Since its creation in 2003, nothing has been accomplished, including yesterday’s meeting. In fact, it took a longer-than-normal time (about 1 ½ hours into the meeting) for the engineers to start in with their same old, same old rhetoric: that engineers can design whole public buildings without architects as long as they’re “competent” to do so; the example they use that as long as there have been no problems with the building, they are competent to design them).
That’s like saying (and I’m borrowing this example): as long as I can conduct an appendectomy safely because I read a lot of books and I’m a pretty smart gal, it’s okay for me to conduct this kind of surgery without a license! This is why we have licensing laws.
The State of Texas licenses certain practices by establishing minimum criteria in education, experience, and examination. The three “e’s” as we call them are created to establish a minimum level of competency. Why the engineers think that the end result of the building should be a factor in that competency formula is beyond me.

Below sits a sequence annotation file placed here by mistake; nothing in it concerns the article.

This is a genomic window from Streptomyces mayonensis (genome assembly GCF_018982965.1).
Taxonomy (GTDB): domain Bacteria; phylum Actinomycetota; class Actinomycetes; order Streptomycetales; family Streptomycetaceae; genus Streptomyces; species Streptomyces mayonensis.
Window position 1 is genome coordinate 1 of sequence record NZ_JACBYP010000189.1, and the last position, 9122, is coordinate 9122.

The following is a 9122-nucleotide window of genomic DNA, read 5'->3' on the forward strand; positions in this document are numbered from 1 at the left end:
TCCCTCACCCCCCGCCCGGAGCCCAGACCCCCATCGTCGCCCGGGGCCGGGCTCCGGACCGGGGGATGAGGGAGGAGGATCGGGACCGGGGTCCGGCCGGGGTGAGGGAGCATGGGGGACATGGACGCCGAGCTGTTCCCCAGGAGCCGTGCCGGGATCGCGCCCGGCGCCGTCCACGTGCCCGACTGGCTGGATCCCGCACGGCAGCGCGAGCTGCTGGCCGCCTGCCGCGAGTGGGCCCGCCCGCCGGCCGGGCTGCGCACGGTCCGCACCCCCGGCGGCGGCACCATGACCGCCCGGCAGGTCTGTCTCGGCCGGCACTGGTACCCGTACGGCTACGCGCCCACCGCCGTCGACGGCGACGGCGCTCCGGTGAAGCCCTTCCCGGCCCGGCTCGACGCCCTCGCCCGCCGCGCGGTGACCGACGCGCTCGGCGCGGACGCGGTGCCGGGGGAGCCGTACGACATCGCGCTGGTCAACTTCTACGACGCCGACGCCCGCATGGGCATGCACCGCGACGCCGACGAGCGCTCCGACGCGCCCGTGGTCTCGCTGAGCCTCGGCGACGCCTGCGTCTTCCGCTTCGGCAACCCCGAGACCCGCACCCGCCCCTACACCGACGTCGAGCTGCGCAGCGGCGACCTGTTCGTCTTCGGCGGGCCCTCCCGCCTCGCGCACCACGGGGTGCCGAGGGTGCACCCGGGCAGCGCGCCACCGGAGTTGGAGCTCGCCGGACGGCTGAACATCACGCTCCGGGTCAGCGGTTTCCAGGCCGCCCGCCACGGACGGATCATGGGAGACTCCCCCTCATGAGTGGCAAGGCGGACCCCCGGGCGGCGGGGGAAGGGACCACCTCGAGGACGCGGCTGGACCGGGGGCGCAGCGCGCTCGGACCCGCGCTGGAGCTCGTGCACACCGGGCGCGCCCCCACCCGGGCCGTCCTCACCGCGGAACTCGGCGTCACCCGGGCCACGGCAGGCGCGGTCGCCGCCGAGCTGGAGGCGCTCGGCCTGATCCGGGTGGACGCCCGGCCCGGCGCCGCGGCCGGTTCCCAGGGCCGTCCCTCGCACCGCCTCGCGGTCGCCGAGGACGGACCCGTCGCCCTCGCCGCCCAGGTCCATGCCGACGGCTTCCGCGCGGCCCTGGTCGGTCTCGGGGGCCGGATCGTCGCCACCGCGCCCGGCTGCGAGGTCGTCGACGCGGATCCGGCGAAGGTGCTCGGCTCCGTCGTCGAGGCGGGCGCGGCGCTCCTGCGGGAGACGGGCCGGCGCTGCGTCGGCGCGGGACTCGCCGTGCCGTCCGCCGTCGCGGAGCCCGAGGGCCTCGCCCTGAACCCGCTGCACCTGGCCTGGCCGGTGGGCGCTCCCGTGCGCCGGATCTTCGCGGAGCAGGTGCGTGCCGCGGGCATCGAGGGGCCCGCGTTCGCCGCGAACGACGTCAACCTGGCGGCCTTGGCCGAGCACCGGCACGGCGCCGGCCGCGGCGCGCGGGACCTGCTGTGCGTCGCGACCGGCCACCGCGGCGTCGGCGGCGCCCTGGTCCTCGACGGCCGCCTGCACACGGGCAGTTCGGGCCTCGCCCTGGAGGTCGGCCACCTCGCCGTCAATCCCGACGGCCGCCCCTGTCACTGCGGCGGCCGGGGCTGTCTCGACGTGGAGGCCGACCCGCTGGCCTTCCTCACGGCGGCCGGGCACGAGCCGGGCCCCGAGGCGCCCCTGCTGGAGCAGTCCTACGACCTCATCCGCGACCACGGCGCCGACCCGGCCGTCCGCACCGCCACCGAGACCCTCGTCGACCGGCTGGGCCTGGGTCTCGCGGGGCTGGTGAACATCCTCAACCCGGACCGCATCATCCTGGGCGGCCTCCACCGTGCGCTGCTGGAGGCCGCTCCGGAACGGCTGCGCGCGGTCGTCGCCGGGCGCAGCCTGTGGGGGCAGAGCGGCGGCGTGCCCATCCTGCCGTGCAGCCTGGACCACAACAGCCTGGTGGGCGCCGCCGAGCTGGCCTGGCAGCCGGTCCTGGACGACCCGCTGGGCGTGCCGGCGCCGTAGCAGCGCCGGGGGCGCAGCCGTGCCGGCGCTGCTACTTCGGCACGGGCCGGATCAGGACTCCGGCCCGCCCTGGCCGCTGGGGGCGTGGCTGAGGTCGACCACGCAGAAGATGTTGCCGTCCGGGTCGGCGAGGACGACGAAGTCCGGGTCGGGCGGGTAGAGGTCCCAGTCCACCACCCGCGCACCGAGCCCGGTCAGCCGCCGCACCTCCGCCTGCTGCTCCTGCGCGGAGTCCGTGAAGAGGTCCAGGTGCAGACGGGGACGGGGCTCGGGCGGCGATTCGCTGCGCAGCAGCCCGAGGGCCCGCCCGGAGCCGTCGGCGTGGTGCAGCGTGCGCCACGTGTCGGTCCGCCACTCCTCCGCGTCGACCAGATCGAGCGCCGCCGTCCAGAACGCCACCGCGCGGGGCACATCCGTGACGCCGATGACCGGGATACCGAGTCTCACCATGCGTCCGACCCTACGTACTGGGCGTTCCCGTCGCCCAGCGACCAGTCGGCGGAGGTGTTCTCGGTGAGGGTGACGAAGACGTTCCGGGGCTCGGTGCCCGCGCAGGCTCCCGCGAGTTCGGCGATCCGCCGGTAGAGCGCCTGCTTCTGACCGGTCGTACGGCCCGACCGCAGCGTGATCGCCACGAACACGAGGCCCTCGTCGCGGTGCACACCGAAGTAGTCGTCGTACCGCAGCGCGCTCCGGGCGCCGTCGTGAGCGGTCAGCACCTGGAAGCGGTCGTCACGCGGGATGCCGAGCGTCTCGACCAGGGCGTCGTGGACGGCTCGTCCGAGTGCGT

It’s also beyond me to understand that when asked whether the reciprocal situation where an architect successfully and safely designs a structural beam that exceeds 24 feet could do so without violating the engineers licensing law, the answer was “no.” Stan Caldwell – one of the engineer board members - responded that “odds are,” the board of engineers won’t be going after them. Imagine the fairness of that! Architects, you can try it, but at your own risk!
Regardless of this illogical discussion, the Committee is forging ahead with lots of busy work. They’ve delegated to a sub-committee the task of creating a “scorecard” that matches objectively certain tasks to the three “e’s” with the hope that, in the future, cases that get referred to the JAC will have some objective criteria to resolve whether a subject professional crossed the line into the “other” profession. I “get” the utility of creating such a “scorecard” but the work seems premature, to me, if the engineers are still hanging onto the idea that an engineer can practice architecture without a license as long as they can do it competently.